“It’s the children who suffer,” he says.

    With family unity and the livelihood of six US-born children at stake, Dallas Area Interfaith and the Catholic Diocese of Dallas stepped in to stand with the Mejia family after the father, Adolfo Mejia, was deported in March.

    “This is not a time for isolation,” said Socorro Perales, an organizer with Dallas Area Interfaith, who went to immigration court with the mother. “This is a time to build relationships.”

    [In photo: Catholic Bishop Greg Kelly stands with Lucia Mejia and her family outside the Earle Cabell Federal Court Building before a court hearing for Adolfo Mejia.  Photo Credit: Jeffrey McWhorter / Dallas Morning News]

    US Citizen Kids Face the Deportation of Their Immigrant Parents, Dallas Morning News [pdf]

    Deportación de Padres Traumatiza a Niños, Dallas Al Día

     

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  • DAI, Catholic Parish ID Effort Launches in North Texas, Protecting Families and Rebuilding Churches

    Building on a groundbreaking accord between Dallas Area Interfaith (DAI) and the Police Departments of Dallas, Carrollton and Farmers Branch -- in which the police agreed to accept parish identification cards as alternative ID -- upwards of 800 parish ID cards have been issued since the campaign was launched in March 2018. With some parishes requiring active membership from applicants for at least six months before issuing the card, the waiting list of submitted applications has, so far, exceeded 2,000 applicants and is expected to grow.

    The joint effort with the Catholic Diocese is bringing immigrants out of the shadows and into fuller participation in congregational life. 700 applicants were newly registered as members of their parish, even after years of regular church attendance. Teams of leaders identified by DAI, and trained (in Spanish) through a collaborative effort with the Catholic Campaign for Human Development (CCHD), are helping keep the cost of the parish IDs affordable for families.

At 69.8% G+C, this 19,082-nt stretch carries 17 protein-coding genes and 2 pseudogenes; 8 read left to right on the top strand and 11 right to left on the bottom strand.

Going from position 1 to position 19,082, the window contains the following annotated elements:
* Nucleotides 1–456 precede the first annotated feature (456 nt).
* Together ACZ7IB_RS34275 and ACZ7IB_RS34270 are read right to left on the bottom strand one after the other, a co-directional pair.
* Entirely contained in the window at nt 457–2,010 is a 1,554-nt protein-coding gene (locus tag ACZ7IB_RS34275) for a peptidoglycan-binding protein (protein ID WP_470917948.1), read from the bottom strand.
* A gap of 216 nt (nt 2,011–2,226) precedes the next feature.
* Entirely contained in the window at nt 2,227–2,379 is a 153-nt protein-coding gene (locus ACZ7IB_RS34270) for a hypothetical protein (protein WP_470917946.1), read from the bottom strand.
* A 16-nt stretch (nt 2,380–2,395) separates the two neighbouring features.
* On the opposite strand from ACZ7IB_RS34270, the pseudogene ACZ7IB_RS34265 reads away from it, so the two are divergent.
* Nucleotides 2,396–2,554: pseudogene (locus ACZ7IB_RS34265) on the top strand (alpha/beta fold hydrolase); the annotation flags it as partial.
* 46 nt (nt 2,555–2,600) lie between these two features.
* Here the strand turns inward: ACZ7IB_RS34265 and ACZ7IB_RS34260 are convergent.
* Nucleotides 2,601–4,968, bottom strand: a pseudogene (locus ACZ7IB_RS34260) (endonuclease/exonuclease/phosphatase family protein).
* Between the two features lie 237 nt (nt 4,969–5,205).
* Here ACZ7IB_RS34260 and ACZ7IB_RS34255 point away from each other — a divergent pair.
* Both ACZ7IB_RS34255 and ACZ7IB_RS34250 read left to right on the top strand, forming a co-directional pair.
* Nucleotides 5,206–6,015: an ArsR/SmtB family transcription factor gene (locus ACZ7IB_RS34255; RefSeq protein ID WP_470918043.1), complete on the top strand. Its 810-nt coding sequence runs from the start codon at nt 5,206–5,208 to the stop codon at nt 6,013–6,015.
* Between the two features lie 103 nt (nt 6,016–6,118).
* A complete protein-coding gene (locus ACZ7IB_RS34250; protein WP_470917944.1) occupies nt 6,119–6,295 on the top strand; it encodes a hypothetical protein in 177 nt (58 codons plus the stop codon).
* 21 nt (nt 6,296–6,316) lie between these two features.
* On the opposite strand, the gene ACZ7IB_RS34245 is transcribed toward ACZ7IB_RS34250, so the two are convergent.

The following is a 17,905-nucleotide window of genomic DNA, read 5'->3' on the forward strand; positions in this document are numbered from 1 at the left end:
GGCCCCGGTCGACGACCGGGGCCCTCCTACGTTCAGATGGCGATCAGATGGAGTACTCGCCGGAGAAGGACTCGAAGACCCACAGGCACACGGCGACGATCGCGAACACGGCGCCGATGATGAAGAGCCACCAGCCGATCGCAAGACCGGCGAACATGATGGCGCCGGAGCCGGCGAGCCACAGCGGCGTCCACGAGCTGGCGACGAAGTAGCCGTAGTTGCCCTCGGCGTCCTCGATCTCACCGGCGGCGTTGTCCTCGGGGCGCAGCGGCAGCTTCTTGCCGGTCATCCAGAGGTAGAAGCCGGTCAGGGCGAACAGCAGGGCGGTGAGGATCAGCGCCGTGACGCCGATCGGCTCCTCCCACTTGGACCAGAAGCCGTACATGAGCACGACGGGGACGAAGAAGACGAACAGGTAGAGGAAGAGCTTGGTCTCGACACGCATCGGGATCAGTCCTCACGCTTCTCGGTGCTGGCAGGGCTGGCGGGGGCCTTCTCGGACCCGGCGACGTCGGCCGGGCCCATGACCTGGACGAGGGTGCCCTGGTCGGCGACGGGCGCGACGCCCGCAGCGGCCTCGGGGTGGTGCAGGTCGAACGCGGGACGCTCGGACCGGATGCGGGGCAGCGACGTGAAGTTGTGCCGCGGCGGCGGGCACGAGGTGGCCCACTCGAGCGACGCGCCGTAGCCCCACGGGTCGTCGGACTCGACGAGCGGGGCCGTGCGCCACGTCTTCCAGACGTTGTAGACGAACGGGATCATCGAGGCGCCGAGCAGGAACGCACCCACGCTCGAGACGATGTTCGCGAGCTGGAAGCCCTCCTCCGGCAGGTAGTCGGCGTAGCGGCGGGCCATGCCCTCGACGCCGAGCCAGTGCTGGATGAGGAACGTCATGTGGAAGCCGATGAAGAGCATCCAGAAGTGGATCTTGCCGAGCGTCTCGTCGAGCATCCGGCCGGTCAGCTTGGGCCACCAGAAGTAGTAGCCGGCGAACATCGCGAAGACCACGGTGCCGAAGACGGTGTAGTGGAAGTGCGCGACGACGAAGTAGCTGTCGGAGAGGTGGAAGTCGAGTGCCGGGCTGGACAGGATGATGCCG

Without an ID, said one parishioner, "we are scared of what could happen if we are stopped by the police." With parish ID, families are feeling a greater sense of belonging and confidence in dealing with law enforcement.

    In training sessions held this month, police departments have committed to training their officers to recognize these cards as alternative identification.

    [Photo Credit: Telemundo 39]

    Crean Identificación Para Ayudar a Inmigrantes en el Metroplex, Telemundo 39 [pdf

    Additional Background

    Message from Chief of Farmers Branch Police Department

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  • Success Stories Like This One Show How Dallas Can Help End Poverty

    [Excerpt]

    Adriana, a single mother of two, is a Skill Quest participant. Before the program, she earned $600 a month cleaning homes, and the thought of going to school was a dream. Now when she finishes her radiology degree next year, she will be placed in a job in Dallas earning $50,000 to start.

    Stories like Adriana's are possible because of the public investment made in providing the wrap-around services for her to attend college. So that things such as rent, child care, and navigating college as a first-generation student do not create barriers that keep our future skilled workforce from graduating and meeting the job demand in our city.

    So why does a city like Dallas need Adriana? The answer: Adriana represents the future of Texas. She is a young, uneducated single mother and lives below the federal poverty line. She also serves an economic opportunity for our city. 

    Success Stories Like This One Show How Dallas Can Help Residents Pull Themselves Out of Poverty, Dallas Morning News [pdf]